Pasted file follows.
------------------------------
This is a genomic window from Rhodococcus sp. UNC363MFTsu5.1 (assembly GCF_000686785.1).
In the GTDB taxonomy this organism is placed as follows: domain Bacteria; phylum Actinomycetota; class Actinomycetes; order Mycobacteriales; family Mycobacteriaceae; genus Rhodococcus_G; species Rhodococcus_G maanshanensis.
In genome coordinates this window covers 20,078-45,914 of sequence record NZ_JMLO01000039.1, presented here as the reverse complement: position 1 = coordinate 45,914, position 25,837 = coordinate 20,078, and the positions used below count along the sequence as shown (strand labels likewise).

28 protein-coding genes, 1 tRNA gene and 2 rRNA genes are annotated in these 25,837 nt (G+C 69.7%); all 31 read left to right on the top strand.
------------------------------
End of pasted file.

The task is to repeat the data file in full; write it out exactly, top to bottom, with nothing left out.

This is a genomic window from Rhodococcus sp. UNC363MFTsu5.1 (assembly GCF_000686785.1).
In the GTDB taxonomy this organism is placed as follows: domain Bacteria; phylum Actinomycetota; class Actinomycetes; order Mycobacteriales; family Mycobacteriaceae; genus Rhodococcus_G; species Rhodococcus_G maanshanensis.
In genome coordinates this window covers 20,078-45,914 of sequence record NZ_JMLO01000039.1, presented here as the reverse complement: position 1 = coordinate 45,914, position 25,837 = coordinate 20,078, and the positions used below count along the sequence as shown (strand labels likewise).

28 protein-coding genes, 1 tRNA gene and 2 rRNA genes are annotated in these 25,837 nt (G+C 69.7%); all 31 read left to right on the top strand.